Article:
Marvin North

The new school of architecture for my university uses the existing 60,000 square foot, four-story, limestone and heavy timber structure as well as a 75,000 square foot, mass timber addition across the street. With the addition facing the original school, built in the 1900s, the two buildings create a gateway to the boulevard of the university’s main campus. I chose to complete my mass timber design while keeping the original structure intact for two reasons- first, the limestone structure is nostalgic to the alumni and current students of the school, and second, because “the greenest building is the one already built,” (Carl Elefante).

To the north of the new structure is a tree covered, sloped hill, ending in a lake. The studios will look out over this beautiful scenery and allow the student’s working to feel as if they are a part of this outdoor environment. The new school features a 28,000 square foot design-build warehouse where students and teachers can work on large scale projects. All of the design-build work is featured on the main campus level, with the campus boulevard and sidewalk right outside the south curtain wall. Passersby can walk past and easily peer in to see what projects are being constructed, or they can walk around the “gallery”- a cantilevered path surrounding the design-build footprint to allow for 360 views of this inspiring space.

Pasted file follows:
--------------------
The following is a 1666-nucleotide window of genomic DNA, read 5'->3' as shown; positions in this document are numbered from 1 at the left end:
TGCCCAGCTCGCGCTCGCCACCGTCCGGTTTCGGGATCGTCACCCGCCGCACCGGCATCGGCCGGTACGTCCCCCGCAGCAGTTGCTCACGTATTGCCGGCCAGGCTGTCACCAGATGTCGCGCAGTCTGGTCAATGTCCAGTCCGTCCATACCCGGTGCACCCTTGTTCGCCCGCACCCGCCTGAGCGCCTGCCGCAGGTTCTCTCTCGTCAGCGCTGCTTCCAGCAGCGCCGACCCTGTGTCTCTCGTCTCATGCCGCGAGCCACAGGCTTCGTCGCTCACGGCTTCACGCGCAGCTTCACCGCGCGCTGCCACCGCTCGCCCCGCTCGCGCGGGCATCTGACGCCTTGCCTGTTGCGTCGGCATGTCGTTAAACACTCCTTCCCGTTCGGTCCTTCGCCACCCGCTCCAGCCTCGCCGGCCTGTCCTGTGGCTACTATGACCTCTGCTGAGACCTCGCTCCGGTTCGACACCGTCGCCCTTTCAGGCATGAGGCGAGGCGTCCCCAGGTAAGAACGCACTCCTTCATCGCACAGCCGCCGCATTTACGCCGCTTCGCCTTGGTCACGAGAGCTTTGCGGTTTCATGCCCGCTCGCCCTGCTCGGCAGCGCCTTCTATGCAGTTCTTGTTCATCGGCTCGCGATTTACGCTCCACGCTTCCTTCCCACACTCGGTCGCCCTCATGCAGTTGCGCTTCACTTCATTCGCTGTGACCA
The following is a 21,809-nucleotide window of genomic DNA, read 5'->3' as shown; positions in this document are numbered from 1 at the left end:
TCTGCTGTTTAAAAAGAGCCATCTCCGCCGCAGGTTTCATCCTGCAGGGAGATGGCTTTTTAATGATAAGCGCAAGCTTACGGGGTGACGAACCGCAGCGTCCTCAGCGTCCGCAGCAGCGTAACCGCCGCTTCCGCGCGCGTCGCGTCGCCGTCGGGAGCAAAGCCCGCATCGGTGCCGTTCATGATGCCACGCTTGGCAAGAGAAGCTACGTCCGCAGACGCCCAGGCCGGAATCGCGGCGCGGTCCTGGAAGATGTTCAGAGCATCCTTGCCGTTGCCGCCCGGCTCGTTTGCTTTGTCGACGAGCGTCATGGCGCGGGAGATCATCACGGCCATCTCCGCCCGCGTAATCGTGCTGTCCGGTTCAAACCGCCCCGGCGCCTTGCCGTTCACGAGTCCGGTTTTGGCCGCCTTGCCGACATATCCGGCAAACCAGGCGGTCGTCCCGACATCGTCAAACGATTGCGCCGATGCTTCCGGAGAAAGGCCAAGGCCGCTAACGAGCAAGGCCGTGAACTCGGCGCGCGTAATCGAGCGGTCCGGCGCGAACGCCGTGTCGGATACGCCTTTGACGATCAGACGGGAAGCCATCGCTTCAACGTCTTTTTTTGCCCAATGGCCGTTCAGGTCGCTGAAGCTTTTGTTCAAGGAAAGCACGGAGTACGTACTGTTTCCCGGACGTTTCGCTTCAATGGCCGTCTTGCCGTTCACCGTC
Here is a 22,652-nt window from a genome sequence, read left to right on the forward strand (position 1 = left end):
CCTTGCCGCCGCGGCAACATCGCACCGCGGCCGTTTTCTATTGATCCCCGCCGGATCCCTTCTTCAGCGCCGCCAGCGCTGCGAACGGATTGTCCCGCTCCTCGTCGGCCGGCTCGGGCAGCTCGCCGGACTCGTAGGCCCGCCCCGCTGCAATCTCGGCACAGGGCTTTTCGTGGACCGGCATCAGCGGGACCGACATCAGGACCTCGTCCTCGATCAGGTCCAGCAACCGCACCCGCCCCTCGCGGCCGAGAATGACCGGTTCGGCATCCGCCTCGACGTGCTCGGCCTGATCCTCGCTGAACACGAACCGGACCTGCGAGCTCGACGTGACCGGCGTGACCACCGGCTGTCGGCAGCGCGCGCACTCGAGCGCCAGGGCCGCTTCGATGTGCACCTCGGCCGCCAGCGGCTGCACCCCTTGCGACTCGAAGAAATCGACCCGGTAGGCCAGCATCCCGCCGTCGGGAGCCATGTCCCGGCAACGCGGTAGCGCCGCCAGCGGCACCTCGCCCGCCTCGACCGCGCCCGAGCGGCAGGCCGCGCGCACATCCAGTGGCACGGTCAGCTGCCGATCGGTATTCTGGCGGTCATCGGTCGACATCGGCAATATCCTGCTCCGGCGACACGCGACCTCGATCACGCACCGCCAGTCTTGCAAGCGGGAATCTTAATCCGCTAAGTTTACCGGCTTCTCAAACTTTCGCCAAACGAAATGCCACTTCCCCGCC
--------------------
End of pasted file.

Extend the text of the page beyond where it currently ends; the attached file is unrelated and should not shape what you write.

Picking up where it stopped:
My design for the new construction utilizes a mass timber structure with post-and-beam construction, and Eastern White Pine for its wood species. Glulam columns, beams, and trusses create the frame, with a CLT floor system completing the slab for each level. The new construction will serve as a learning tool for the school by keeping most of the structural connections exposed. Eastern White Pine, a highly renewable species, is used in my design not only because of its small footprint but also due to the visible knots and straight grain patterns that celebrate the growth of this natural resource. The species was also chosen for its large spans up to twenty feet, and the high strength compared to its weight. The new school will inspire students and teachers working with wood and other materials in its shops and studios by maintaining high visibility throughout the structure to the beauty and strength of mass timber.